Independent of what the party cadres and voters may think about it, the AIADMK leadership is even more afraid of the party’s MGR-given ‘Two Leaves’ symbol getting frozen for the upcoming elections. They cited the post-MGR polls of 1989, which the competing factions under Jayalalithaa and MGR’s widown Janaki Ramachandran, lost, to the advantage of bete noire DMK’s Karunanidhi.
The AIADMK strategists are shy of acknowledging that the 1989 debacle happened more because of the division of AIADMK’s cadre votes and the anti-incumbency attending on the party after MGR’s decade-long rule, more than the symbol issue. Today, after the AMMK polled five per cent votes in the Lok Sabha polls of 2019, which the AIADMK-BJP lost by wide margins, there is still apprehension about the kind of damage that Sasi’s re-entry could cause to the ruling party.
In particular, conservative party strategists refer to the narrowest of one per cent vote-share margin that they won (41-40) against the rival DMK-Congress combine in the previous assembly polls of 2016. This was despite the fact that the Jaya-led AIADMK won 134 of 234 seats, without any major ally. The DMK-led combine won a very respectable 98 seats, and did not contest the official results in many constituencies, as was expected soon after the polls.
All of it leads to the second question: Does Sasikala carry electoral weight more now than her brainchild AMMK had in the LS polls? Or, can they retain or build upon the five per cent vote-share from that time? While this question begs an answer, what is clear is that there is no big role there for Sasikala to play in the normal course.
Of course, the Sasi-Dhinakaran duo’s chance will depend on their ability to ‘hijack’ the AIADMK from within -- or weaken it from outside, and work with identifiable rebels with face recognition outside their immediate neighbourhood and constituency. Party coordinator and deputy chief minister O Panneerselvam (OPS), whom Sasikala had unceremoniously shunted out only weeks after his being sworn in as CM on Jaya’s death, is seen as a serious choice for a collaborator.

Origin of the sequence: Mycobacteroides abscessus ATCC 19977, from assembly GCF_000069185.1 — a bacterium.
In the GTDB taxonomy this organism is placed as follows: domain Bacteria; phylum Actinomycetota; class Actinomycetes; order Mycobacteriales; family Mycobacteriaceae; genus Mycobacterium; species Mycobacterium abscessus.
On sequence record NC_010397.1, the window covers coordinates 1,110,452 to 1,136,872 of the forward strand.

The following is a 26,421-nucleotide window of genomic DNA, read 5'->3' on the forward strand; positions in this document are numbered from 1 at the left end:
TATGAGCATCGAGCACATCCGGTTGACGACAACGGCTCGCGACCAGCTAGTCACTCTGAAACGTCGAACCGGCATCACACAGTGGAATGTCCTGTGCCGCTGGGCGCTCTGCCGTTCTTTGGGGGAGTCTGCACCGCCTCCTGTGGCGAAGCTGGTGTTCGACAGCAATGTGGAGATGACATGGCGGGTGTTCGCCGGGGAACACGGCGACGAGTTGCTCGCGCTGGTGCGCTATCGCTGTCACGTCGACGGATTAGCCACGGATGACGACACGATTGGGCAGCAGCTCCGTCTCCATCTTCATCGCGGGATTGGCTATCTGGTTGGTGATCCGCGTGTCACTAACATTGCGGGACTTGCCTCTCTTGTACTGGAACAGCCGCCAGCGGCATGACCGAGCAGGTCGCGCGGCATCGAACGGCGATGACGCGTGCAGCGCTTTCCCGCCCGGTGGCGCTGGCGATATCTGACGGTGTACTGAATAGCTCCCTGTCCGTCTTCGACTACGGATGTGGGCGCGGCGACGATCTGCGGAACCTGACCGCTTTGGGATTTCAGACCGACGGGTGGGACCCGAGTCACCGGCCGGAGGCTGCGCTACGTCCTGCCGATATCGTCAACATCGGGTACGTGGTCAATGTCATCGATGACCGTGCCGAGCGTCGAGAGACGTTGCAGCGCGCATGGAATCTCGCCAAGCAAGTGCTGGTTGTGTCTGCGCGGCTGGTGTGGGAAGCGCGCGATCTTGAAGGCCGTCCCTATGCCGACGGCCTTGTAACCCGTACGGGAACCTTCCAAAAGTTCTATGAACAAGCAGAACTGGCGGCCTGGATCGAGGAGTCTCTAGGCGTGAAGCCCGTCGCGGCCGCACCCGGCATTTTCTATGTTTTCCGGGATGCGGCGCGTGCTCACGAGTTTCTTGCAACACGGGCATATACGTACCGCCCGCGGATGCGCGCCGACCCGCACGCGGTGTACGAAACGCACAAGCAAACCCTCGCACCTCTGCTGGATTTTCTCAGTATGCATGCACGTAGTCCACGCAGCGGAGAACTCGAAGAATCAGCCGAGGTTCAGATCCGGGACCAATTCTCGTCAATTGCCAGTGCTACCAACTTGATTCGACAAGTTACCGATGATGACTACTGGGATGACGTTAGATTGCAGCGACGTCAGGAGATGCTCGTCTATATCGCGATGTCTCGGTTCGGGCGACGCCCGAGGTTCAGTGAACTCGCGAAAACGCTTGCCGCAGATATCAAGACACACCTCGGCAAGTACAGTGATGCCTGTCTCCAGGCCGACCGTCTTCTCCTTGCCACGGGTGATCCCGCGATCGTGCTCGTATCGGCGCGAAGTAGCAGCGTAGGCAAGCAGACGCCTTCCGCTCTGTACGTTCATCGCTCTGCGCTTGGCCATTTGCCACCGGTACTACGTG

Speculation in this regard is substance-free. Ever since EPS was named the party’s chief ministerial candidate in the assembly poll, with OPS proposing it after a long bickering, unexplained newspaper advertisements have been appearing on and off, promoting the deputy chief minister in their own way. On Sasikala’s recovering from Covid, one of OPS’s politician-sons prayed for her well-being through a statement, but ‘clarifying’ that it was his personal position, confined to the matter on hand.
Emerging indications are that OPS may use the ‘Sasikala card’, to ensure that the EPS camp did not cheat him in seat-sharing, especially in his southern Mukkulathore strong-hold. Beyond that there is an underlying sympathy in the larger community for Sasikala, who is one of them and whom many feel is the ‘wronged woman’ -- ending up in prison for Jayalalithaa, who did not live up to face the indignity.
This is another serious factor that seems to haunt the OPS camp, who know that they cannot afford to lose the common Mukkulathore votes in the South, with decision-making position in about 40 assembly constituencies. So, bringing back Sasikala, according to second-line leaders in the OPS camp, is a must not only for the AIADMK’s electoral victory but also their own faction within the party, even if they end up losing the government to the rival DMK combine. It is another factor that the Sasikala camp seems to be playing upon.
It is against this background that the EPS camp in particular is miffed at OPS’s parliamentarian-son Raveendranath Kumar calling on Union Home Minister Amit Shah, purportedly seeking the latter’s blessings on his own birthday. As may be recalled, EPS had personally declared that there was no space in the party for Sasikala, that too in capital New Delhi, only after his meetings with Amit Shah and Prime Minister Narendra Modi. Yet, his camp is restless over Raveendranath’s more recent meeting with Amit Shah.
Going beyond the possibility is also the question if there is space for Sasikala to retrieve, first within the party, and then across the state. Throughout the past year, and more so after the AIADMK ordained EPS as their chief minister candidate, he has been at a slanging match with DMK’s Stalin, nit-picking on what each other is not.
Clearly, the undiscussed strategy between the two is to project each other as the sole rival, to the exclusion of others and their own allies. The list includes the BJP, PMK and DMDK for EPS and the AIADMK, and Congress, VCK and MDMK, for the rival DMK. In this, only the BJP counts, given its perceived ambitions to emerge as a strong force, leading up to their becoming the ruling party in the foreseeable future.